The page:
By Anna Merlan
By Lee Escobedo
By Alice Laussade
By Scott Reitz
By Claire Lawton
By Kiernan Maletsky
By Anna Merlan
Just moments after Zonca's arresting first scene, we start to see how stoic, and resourceful, this lost child has come to be. She has the survival instincts of a stray cat and, even dwarfed by her backpack, the same feline grace.
This time she has landed, it turns out, in Lille, an industrial city in the north of France. You won't find it on the tourist maps, but it is exactly the right locale for Zonca's bleak meditations. Lille sustained grave damage in both world wars, and the city Zonca and cinematographer Agnes Godard show us is gray and glum, a pile of postwar concrete that seems to have lost its soul. Isa, portrayed here by a saucer-eyed wonder named Elodie Bouchez, is in danger of suffering the same fate. Rootless and unfocused, she looks to be one lost job short of oblivion.
In Lille, Isa winds up in a mind-numbing dress factory, faced with a sewing machine she doesn't understand and an irritable supervisor. But there she makes a friend. Marie (Natacha Regnier) is as anxiety-ridden as Isa is tranquil, as hostile as Isa is practical. Marie, too, has lost her family and finds herself on the ragged edge. But her brittleness contrasts sharply with Isa's almost fatalistic optimism. Marie has lucked into a bargain, though: She's house-sitting an apartment whose owners, a mother and daughter, have both been badly injured in an auto accident and are lying unconscious in a hospital. Ever the opportunist, Isa quickly becomes Marie's roommate.
Thus does Zonca, who at age 41 makes his feature film debut with Angels, set the stage for a resolutely unsentimental study of two young women trying to deal with poverty and anomie. In the cold streets of Lille, Isa and Marie playfully accost businessmen. Eventually, they take up with a pair of nightclub bouncers (Jo Prestia and Patrick Mercado) who turn out to be pretty decent guys. Isa and Marie audition, none too enthusiastically, for jobs as waitresses gotten up as celebrities. The irony is stinging: In real life, they are invisible, anonymous figures in a cold landscape.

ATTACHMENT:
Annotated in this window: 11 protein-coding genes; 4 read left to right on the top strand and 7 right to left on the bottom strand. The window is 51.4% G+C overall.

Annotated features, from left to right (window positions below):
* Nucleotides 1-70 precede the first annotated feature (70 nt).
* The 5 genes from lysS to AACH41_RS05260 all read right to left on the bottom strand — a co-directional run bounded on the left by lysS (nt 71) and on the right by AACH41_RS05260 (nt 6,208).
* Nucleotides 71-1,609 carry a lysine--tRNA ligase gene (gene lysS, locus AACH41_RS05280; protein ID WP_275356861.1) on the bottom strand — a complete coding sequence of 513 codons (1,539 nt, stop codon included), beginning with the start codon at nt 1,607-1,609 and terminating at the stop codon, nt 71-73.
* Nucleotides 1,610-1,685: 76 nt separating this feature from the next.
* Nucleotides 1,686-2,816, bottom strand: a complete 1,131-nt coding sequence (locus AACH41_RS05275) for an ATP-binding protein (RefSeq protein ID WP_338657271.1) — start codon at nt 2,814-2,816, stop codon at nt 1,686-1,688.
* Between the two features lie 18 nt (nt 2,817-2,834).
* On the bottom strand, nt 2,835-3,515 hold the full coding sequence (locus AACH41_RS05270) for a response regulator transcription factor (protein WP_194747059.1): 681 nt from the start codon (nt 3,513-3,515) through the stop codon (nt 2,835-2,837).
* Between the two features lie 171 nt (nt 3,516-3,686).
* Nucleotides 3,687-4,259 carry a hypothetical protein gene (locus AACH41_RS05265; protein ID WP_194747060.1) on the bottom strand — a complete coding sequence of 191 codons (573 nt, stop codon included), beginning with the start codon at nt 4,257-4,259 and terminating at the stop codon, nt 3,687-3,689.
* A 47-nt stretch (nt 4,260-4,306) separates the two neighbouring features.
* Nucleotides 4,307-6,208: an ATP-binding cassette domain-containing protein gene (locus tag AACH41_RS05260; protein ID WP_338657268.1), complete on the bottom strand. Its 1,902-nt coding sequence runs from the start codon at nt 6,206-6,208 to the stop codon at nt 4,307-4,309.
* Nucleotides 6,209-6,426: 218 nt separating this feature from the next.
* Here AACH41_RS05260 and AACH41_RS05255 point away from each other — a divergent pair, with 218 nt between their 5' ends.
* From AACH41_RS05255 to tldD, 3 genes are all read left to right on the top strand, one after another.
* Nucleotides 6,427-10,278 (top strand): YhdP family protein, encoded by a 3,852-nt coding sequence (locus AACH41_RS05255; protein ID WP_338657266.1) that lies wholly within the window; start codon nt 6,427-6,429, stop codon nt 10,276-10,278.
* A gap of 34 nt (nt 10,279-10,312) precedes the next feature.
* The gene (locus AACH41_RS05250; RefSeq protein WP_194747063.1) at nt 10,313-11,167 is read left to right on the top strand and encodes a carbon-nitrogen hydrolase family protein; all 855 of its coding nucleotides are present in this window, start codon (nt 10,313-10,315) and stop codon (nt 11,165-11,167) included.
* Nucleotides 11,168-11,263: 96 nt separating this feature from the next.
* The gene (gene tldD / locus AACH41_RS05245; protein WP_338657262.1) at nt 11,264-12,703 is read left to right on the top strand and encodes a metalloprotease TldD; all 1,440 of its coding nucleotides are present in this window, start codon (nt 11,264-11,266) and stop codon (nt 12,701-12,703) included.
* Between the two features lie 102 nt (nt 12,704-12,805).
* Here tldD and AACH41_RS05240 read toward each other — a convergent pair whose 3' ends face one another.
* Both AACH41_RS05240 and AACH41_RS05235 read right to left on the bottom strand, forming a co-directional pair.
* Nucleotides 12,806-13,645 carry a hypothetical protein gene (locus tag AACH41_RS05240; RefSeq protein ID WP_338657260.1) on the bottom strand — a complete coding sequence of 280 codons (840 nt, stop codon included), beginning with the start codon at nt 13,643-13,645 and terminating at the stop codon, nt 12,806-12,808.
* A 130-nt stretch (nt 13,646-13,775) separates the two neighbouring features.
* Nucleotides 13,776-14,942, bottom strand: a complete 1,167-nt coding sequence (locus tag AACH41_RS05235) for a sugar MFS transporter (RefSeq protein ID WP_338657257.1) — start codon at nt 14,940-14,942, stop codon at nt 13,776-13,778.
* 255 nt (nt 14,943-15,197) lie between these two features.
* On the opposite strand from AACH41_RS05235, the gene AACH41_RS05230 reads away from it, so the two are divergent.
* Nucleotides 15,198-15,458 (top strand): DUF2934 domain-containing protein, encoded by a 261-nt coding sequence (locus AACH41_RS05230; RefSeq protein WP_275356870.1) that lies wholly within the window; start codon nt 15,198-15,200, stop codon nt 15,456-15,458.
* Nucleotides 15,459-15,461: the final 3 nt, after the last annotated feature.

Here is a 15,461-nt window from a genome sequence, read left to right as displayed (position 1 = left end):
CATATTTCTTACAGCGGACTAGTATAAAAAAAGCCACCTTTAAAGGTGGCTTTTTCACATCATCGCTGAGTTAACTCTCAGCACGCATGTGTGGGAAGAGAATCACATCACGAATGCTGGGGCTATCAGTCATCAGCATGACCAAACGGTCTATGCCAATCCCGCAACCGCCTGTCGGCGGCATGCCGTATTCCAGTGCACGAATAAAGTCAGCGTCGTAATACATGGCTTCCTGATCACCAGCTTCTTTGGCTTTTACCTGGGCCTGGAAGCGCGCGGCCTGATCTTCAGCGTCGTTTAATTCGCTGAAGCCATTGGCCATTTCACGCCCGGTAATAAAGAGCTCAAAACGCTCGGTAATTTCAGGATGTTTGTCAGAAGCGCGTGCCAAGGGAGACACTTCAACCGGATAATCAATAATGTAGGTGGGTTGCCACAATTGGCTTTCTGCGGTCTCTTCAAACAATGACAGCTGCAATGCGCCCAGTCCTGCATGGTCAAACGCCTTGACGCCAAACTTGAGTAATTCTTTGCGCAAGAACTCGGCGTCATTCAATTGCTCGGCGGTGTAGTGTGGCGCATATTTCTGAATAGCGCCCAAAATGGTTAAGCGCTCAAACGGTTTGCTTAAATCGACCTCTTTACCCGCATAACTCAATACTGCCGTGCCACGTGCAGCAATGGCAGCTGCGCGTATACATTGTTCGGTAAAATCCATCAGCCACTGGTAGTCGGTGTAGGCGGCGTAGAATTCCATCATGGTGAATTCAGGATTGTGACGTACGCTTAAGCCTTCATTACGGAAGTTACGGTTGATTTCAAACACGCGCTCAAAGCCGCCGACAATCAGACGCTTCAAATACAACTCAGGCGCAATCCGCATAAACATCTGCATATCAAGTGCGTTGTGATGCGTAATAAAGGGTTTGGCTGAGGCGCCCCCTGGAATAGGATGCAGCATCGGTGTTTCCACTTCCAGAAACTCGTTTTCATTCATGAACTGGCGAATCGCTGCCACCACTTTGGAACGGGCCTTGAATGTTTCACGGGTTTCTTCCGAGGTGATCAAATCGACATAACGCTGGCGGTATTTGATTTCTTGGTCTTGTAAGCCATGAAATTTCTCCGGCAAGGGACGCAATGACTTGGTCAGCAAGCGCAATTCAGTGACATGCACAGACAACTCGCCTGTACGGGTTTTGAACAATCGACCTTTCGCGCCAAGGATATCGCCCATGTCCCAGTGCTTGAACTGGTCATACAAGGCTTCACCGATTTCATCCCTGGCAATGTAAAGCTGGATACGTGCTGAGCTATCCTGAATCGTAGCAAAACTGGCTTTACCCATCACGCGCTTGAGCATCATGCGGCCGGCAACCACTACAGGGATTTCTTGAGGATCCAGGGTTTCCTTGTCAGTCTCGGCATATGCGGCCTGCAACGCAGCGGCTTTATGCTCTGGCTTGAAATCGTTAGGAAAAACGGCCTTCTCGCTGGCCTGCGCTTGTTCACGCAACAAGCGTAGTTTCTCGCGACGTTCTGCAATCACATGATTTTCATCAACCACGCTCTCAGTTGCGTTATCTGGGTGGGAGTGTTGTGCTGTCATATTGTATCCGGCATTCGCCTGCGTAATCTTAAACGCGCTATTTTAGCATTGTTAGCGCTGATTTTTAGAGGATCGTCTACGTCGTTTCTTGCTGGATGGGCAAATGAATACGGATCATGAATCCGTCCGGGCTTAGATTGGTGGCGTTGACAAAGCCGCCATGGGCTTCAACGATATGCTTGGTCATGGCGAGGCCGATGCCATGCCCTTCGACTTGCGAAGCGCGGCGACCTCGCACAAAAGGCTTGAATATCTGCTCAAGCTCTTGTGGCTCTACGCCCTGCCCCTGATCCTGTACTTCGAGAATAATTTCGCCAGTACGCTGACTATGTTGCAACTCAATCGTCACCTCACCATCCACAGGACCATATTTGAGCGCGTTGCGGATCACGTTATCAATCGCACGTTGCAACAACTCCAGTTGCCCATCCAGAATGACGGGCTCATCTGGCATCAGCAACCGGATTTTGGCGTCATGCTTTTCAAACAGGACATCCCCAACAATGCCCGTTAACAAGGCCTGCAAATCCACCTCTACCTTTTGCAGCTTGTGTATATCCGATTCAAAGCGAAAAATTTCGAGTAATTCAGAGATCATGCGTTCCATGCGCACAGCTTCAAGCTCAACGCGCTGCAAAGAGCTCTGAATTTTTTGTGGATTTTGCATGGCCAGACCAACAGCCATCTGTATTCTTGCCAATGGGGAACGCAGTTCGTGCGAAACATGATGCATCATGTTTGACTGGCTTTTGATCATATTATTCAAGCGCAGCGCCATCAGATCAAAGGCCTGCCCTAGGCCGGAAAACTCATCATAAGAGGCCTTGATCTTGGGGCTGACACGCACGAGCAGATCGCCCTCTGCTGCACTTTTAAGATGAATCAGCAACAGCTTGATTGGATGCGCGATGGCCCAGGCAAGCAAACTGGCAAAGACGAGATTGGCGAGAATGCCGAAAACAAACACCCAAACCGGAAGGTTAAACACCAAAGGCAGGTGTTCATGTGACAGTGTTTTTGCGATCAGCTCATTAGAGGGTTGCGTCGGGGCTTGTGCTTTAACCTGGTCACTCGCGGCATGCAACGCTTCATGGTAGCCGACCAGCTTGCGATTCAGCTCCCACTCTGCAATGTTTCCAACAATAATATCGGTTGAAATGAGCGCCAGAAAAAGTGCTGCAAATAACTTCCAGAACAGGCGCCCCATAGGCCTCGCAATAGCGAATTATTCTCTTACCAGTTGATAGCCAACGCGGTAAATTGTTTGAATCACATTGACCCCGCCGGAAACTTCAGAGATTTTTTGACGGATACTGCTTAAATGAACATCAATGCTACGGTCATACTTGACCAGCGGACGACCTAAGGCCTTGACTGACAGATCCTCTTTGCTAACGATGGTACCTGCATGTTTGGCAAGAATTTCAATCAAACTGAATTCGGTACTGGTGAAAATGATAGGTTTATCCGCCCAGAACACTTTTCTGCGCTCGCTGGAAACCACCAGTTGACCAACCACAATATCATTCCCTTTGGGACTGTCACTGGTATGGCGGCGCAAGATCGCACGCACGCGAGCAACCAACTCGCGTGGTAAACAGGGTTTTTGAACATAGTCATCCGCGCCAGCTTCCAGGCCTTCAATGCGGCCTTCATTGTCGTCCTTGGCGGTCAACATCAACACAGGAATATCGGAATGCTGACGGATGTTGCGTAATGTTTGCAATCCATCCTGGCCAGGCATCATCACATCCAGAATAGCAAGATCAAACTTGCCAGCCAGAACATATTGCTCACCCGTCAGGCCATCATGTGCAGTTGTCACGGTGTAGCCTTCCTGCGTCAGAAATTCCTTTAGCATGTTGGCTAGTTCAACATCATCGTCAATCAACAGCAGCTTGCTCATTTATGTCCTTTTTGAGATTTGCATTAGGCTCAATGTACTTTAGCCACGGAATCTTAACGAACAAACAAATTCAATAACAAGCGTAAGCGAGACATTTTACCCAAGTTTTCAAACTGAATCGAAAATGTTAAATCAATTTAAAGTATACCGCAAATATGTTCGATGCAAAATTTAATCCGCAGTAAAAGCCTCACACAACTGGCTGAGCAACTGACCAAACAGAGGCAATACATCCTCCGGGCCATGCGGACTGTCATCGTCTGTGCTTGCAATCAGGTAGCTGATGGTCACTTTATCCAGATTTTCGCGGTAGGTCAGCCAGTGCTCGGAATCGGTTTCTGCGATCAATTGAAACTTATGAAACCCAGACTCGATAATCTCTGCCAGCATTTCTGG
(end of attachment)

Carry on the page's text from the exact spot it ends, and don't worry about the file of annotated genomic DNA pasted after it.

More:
Eventually, the paths of these two distressed souls must diverge. While embittered Marie grasps at the illusion that she will find happiness with a feckless rich boy (Gregoire Colin) who owns a local nightclub and has taken sexual advantage of her, Isa becomes ever more concerned with the girl whose place she took at the apartment--the girl in the coma. First she finds the stricken Sandrine's diary, full of adolescent yearning and uncertainty, and is moved by its tender secrets. Isa even composes new entries of her own, as if to keep Sandrine's spirit alive.
That's not enough, of course. Isa begins visiting the unconscious Sandrine, and her sympathy for the bandaged stranger evolves into uneasy recognition.
Compared with most American movies about teen angst or post-adolescent confusion, The Dreamlife of Angels is curiously quiet and relentlessly contemplative. There are raucous party scenes but not a lot of empty chatter. Heart-wrenching emotion abounds. The two young actresses are so natural that you sometimes feel as though a TV camera has suddenly invaded real life, and Angels' third major character--the city of Lille itself--plays its role perfectly: It's a graveyard for dreams.
The Dreamlife of Angels.
Directed by Erick Zonca. Written by Zonca and Roger Bohbot. Starring Elodie Bouchez, Natacha Regnier, and Gregoire Colin. Opens Friday.
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